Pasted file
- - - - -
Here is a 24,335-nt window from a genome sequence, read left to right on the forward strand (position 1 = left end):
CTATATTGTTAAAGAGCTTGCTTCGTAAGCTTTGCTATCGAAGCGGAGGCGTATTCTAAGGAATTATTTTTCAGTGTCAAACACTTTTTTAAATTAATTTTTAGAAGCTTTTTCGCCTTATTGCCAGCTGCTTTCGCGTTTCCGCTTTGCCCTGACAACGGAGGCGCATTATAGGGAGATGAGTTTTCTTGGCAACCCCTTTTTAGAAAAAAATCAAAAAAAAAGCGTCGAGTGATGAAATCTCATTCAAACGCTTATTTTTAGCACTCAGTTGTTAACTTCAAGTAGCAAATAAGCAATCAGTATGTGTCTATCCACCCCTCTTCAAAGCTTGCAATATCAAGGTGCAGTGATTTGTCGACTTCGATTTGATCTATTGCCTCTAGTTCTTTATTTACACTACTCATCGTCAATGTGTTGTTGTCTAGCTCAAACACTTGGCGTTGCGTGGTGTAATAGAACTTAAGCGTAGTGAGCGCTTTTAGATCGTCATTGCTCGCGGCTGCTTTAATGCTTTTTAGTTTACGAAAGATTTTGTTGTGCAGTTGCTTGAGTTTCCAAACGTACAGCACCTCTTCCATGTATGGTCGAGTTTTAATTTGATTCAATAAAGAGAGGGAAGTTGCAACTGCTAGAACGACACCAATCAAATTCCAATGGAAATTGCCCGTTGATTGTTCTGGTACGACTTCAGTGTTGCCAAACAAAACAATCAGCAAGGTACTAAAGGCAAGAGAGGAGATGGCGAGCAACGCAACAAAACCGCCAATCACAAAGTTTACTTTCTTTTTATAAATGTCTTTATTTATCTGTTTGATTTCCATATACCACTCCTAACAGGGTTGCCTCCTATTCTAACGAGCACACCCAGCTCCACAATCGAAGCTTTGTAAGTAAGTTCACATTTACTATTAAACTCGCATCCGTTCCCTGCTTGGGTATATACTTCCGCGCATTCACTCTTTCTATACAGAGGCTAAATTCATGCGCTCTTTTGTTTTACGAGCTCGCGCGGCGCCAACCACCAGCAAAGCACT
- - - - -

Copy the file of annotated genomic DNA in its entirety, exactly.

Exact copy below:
Here is a 24,335-nt window from a genome sequence, read left to right on the forward strand (position 1 = left end):
CTATATTGTTAAAGAGCTTGCTTCGTAAGCTTTGCTATCGAAGCGGAGGCGTATTCTAAGGAATTATTTTTCAGTGTCAAACACTTTTTTAAATTAATTTTTAGAAGCTTTTTCGCCTTATTGCCAGCTGCTTTCGCGTTTCCGCTTTGCCCTGACAACGGAGGCGCATTATAGGGAGATGAGTTTTCTTGGCAACCCCTTTTTAGAAAAAAATCAAAAAAAAAGCGTCGAGTGATGAAATCTCATTCAAACGCTTATTTTTAGCACTCAGTTGTTAACTTCAAGTAGCAAATAAGCAATCAGTATGTGTCTATCCACCCCTCTTCAAAGCTTGCAATATCAAGGTGCAGTGATTTGTCGACTTCGATTTGATCTATTGCCTCTAGTTCTTTATTTACACTACTCATCGTCAATGTGTTGTTGTCTAGCTCAAACACTTGGCGTTGCGTGGTGTAATAGAACTTAAGCGTAGTGAGCGCTTTTAGATCGTCATTGCTCGCGGCTGCTTTAATGCTTTTTAGTTTACGAAAGATTTTGTTGTGCAGTTGCTTGAGTTTCCAAACGTACAGCACCTCTTCCATGTATGGTCGAGTTTTAATTTGATTCAATAAAGAGAGGGAAGTTGCAACTGCTAGAACGACACCAATCAAATTCCAATGGAAATTGCCCGTTGATTGTTCTGGTACGACTTCAGTGTTGCCAAACAAAACAATCAGCAAGGTACTAAAGGCAAGAGAGGAGATGGCGAGCAACGCAACAAAACCGCCAATCACAAAGTTTACTTTCTTTTTATAAATGTCTTTATTTATCTGTTTGATTTCCATATACCACTCCTAACAGGGTTGCCTCCTATTCTAACGAGCACACCCAGCTCCACAATCGAAGCTTTGTAAGTAAGTTCACATTTACTATTAAACTCGCATCCGTTCCCTGCTTGGGTATATACTTCCGCGCATTCACTCTTTCTATACAGAGGCTAAATTCATGCGCTCTTTTGTTTTACGAGCTCGCGCGGCGCCAACCACCAGCAAAGCACT